Things You Should/Shouldn’t Include On Your CV
Writing your CV over and over again can be one of the most infuriating things to do. Not only do you spend hours carefully wording what you did at your office job 3 years ago, but trying to relate your experience to the role you’re applying for can be easier said than done. But over the years there are many mistakes that candidates include or forget to write about that can completely reduce your chances of bagging that job. Recent studies have shown that recruiters will look at a CV for just 7 seconds before knowing whether the candidate is suitable or not, so here are a few tips to ensure that you don’t trip up at the first hurdle!
Don’t include words you don’t understand:
A very common mistake is to try and sound intelligent and use ‘big’ words to impress the company you’re applying for. If you’ve ever seen the Friends episode where Joey uses a thesaurus for his recommendation letter on behalf of Monica and Chandler, you’ll understand what I mean. For example Joey signs the letter ‘Yours Sincerely Baby Kangaroo’ I mean as silly as this sounds, this is what you’re sounding like to a recruiter without even realizing it. It’s easy to just to click on synonyms and think ‘well that sounds alright I’ll just use that’ but you’re probably actually boosting your chances of getting your CV binned.
Keep your CV in chronological order:
Without sounding patronizing, you can sometimes get carried away with trying too hard to make your CV relevant to the job you’re applying for. Many people can mistake putting roles and experiences that they think will catch a recruiter’s eye at the top of their CV rather than what their current role is. Don’t get me wrong it’s important to include these roles as you want to demonstrate that you have the relevant experience, but what recruiters find the most annoying is having to do dig around your CV and try to place when you did what job and what did you move onto blah blah blah. Bearing in mind there is a lot of applications to one job role; recruiters don’t have time to be flicking through trying to place your career in order.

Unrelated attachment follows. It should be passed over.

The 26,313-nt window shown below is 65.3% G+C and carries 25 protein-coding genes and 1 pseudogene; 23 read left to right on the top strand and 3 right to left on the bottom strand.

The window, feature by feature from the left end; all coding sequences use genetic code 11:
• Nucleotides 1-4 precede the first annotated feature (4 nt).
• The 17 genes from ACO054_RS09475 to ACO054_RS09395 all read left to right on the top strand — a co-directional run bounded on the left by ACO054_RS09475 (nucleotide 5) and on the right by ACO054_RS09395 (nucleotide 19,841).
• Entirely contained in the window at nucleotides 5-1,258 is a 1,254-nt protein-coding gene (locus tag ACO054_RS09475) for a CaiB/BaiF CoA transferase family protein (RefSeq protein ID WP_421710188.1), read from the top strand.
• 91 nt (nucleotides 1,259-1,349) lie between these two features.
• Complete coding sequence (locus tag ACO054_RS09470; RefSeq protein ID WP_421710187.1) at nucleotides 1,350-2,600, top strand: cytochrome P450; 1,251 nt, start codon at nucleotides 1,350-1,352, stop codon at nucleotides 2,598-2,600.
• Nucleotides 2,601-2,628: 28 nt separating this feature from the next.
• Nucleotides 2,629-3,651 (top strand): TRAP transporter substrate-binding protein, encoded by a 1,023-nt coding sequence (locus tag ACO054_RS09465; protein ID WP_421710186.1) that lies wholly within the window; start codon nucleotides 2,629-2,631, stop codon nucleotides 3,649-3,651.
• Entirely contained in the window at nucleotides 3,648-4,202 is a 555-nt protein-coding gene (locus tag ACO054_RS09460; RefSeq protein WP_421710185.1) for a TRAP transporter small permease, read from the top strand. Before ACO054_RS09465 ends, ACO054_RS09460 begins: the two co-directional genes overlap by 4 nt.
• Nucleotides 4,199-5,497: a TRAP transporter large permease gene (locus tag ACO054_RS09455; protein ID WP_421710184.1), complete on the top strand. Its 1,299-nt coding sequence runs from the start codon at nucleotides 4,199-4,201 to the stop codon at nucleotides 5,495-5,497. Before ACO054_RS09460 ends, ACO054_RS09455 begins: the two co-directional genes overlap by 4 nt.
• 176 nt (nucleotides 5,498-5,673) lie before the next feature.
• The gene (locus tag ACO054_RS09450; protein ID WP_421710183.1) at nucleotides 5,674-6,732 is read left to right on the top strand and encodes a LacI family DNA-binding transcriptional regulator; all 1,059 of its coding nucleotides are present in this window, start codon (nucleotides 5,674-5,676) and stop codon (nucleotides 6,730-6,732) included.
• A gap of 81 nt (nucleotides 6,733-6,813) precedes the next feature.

Again you’d be surprised at how many people don’t include where they live. How can a recruiter know if you’re right for the job if they don’t know where you live? Having said that it has caused quite the controversy as some people don’t want to include it in case they don’t get the job based on where they live or they don’t want people knowing their address, but if this is the case just include your location. If you are applying for a job that isn’t where you currently live, why not underneath your address add ‘looking to relocate’ so this demonstrates to the employer how serious you are about the job.
Always ask someone to check over your CV:
Rule number 1, never submit a CV that you’ve been writing all day. I know it can be the easier option as you’ve been trying to perfect it for hours and you just want to get your application sent (not to mention you don’t want to hear someone say that it sounds all wrong). But if you’re really serious about the job you’re applying for then a fresh pair of eyes are a must before pressing that send button. An easy spelling mistake that could have easily been looked over, can risk you landing an interview. The amount of recruiters that say they would throw away a CV if there’s spelling mistakes is extremely high, so don’t risk it and make sure you ask someone to read it before you send!
Hopefully these few tips have helped you on your way to bagging yourself that job you’ve had your eyes on.